Advocate staff photo by ELIOT KAMENITZ Lake Area Tech coach Derrick Lewis leads his team at Joe Yenni Stadium in Metairie on Saturday.

Derrick Lewis probably could’ve found an easier coaching gig.

With five years of NFL playing experience on his résumé, including a stint as a receiver with the New Orleans Saints, surely he could have landed something at a more established program.

But instead, Lewis is coaching at upstart Lake Area, trying to build a football program from scratch for a team that calls themselves the Fighting Leopards.

The school, formed when Thurgood Marshall and Greater Gentilly merged, is just 5 years old.

The football program is even younger, fielding a team for just the third season this year.

Lewis has coached all three of those seasons.

He wouldn’t have it any other way.

“This is my way of giving back,” Lewis said. “When I would come to games and see the kids, I just felt like I had a lot to offer.”

His team dropped to 0-3 Saturday, losing a 19-16 heartbreaker to Grace King in overtime.

By the looks on his players’ faces as they filed one by one out of the locker room at Yenni Stadium, you would’ve thought Lake Area had just lost the state championship.

But junior receiver Cyrus Sutton had an explanation.

“It’s tough because we’re hungry,” Sutton said. “Everybody wants it.”

Sutton believes Lewis will eventually help them get it.

“He’s a fun, but strict coach,” Sutton said. “But he has high expectations for us.”

And Lewis has high expectations for himself as well.

But he knows success won’t come overnight, especially coaching a team that is young and inexperienced.

“Being from the area, I know we have a lot of talent, but a not a lot of resources,” Lewis said. “I feel like if I can take my expertise and give it to some of these young kids, hopefully it will help them go on and do something for themselves like sports did for me.”

Sports took Lewis from the NFL to starting his own business to spending one season as an assistant coach at then O. Perry Walker High School in 2009.

“I coached there to get my feet wet and decided I wanted to start my own program and establish something from the ground up instead of going into a school with a tradition,” Lewis said. “God blessed me to get to a school that didn’t have any sports.”

But for Lewis, this is about more than just sports and wins and losses.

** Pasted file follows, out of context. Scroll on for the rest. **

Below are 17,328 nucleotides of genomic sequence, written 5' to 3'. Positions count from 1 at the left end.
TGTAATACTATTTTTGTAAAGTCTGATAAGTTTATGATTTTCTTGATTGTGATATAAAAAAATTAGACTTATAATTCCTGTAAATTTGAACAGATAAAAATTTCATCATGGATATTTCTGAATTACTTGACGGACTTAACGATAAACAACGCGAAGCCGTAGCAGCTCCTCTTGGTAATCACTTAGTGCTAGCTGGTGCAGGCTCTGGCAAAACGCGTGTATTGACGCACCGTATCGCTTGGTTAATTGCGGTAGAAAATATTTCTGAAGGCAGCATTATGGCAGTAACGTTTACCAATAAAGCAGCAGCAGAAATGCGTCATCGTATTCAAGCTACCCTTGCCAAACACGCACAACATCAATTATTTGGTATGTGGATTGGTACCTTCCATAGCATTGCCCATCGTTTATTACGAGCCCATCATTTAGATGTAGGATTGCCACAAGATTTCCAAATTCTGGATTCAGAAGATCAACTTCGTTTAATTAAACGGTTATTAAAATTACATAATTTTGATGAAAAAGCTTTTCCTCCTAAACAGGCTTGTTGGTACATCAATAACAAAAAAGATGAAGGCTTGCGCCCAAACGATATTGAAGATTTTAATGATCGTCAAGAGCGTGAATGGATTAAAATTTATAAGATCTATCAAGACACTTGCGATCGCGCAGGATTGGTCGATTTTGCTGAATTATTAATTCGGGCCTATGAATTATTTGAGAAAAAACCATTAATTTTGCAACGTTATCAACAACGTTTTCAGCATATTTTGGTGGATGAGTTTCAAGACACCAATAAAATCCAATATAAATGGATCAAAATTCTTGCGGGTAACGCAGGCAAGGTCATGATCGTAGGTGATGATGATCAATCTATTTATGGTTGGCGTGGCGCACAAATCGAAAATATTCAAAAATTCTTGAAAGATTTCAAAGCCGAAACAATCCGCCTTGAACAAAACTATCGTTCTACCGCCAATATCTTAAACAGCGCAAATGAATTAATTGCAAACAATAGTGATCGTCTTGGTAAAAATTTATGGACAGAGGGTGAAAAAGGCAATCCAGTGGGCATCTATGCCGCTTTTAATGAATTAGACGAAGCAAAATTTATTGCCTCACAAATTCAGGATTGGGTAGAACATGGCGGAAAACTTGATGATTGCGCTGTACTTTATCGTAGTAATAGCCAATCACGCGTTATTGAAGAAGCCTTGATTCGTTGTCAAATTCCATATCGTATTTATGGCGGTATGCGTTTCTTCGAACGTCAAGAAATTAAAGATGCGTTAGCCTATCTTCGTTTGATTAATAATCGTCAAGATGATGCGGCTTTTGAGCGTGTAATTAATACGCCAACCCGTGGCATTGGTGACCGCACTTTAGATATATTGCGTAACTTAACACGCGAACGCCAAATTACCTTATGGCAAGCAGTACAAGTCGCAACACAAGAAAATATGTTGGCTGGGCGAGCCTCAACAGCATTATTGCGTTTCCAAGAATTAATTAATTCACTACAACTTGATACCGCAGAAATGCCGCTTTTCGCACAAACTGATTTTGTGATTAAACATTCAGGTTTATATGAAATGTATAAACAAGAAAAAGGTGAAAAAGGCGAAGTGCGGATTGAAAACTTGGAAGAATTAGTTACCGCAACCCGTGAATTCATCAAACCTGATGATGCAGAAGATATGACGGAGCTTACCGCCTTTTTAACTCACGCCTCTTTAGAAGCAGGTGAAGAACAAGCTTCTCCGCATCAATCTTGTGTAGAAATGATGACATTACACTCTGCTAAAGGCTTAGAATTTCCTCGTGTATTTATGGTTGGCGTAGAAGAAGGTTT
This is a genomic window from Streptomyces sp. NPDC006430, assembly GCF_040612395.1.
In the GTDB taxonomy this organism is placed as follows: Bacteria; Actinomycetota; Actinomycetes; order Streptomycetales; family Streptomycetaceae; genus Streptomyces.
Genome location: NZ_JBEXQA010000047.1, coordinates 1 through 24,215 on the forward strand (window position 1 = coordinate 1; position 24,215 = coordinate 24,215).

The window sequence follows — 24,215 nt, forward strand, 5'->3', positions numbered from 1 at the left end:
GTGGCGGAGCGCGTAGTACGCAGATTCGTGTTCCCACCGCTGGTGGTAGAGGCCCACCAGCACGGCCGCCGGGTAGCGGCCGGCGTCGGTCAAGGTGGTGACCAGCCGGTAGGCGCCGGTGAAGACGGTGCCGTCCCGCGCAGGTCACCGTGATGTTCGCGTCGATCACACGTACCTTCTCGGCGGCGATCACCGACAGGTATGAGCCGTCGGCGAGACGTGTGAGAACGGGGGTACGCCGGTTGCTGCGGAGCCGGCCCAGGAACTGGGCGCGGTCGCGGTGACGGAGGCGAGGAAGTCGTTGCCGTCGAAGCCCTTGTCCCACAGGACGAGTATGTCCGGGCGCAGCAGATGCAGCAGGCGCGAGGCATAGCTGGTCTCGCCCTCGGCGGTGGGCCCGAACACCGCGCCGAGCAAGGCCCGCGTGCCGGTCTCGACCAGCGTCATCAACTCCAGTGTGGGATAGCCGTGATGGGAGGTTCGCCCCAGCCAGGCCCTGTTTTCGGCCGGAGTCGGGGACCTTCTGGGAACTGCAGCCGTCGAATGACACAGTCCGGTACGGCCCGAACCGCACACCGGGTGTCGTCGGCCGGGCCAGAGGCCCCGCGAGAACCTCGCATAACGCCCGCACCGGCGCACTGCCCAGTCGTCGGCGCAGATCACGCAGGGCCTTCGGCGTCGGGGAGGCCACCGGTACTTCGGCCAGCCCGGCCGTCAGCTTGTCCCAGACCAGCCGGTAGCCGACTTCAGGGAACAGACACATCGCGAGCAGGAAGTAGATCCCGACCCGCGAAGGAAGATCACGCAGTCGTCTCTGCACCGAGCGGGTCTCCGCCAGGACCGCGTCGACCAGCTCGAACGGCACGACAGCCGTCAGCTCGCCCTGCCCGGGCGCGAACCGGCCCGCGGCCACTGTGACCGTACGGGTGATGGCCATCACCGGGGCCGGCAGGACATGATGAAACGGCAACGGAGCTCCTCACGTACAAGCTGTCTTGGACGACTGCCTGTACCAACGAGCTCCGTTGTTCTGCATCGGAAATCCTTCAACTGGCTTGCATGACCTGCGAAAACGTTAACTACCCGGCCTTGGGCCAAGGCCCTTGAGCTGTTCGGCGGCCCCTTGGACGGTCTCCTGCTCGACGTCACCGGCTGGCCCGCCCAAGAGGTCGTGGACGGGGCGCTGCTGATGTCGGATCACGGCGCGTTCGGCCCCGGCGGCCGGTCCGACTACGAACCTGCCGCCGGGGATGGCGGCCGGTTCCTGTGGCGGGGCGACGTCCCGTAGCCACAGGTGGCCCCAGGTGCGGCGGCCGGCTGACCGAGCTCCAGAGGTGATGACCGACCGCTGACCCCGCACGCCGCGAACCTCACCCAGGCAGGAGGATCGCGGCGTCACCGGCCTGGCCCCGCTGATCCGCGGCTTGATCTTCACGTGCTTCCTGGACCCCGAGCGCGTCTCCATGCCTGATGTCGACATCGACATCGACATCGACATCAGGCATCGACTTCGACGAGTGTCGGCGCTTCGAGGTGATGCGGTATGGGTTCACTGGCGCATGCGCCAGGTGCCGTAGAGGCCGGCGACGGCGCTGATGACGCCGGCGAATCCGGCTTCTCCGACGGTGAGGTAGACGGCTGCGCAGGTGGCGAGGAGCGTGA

It’s also about life.

“Football is the game of life,” said Lewis, who grew up in the Sixth Ward. “I minister to them and talk to them and take them to church. I do all I can to try to help curb some of the bad decisions they may make off the field and hope those split decisions they make on the field can help them take their time and make real decision in life. It’s really about the game of life.”

Lewis knows all too well about the life and the twists and turns of it.

He never played a down of high school football.

But he was standout in track at Joseph S. Clark High School. He quit school to work, then returned to graduate. He wound up running track at a junior college in California.

He gave it up after a year, deciding to give football a try.

After a solid season, he landed a football scholarship at San Diego State. After that, he signed as an undrafted free agent with the Saints, bringing him back to his hometown. He also played with the Buccaneers and Texans as well as in NFL Europe and arena ball. He doesn’t watch NFL games much now, preferring to watch college football instead.

But his heart is in high school football, where he is trying to build a program at the school located right down the street from Holy Cross.

The Fighting Leopards play Sci Academy next.

Their season will be even tougher next season when they begin competing for a district championship for the first time. They are expected to be placed in the rugged district that includes the likes of Karr, Warren Easton and Belle Chasse.

Lake Area Principal Darren Lewis, no relation, says Lake Area’s time is coming.

And he feels the school has the right guy to get it done.

“The toughest part is getting the kids to stay committed,” said Lewis, in his second year as principal. “We are playing against schools that have a 10, 20 or 30 year head start on us. We just have to get the kids to keep coming back and believe that greater things are coming later on. But he definitely has us headed in the right direction. We’re on the verge.”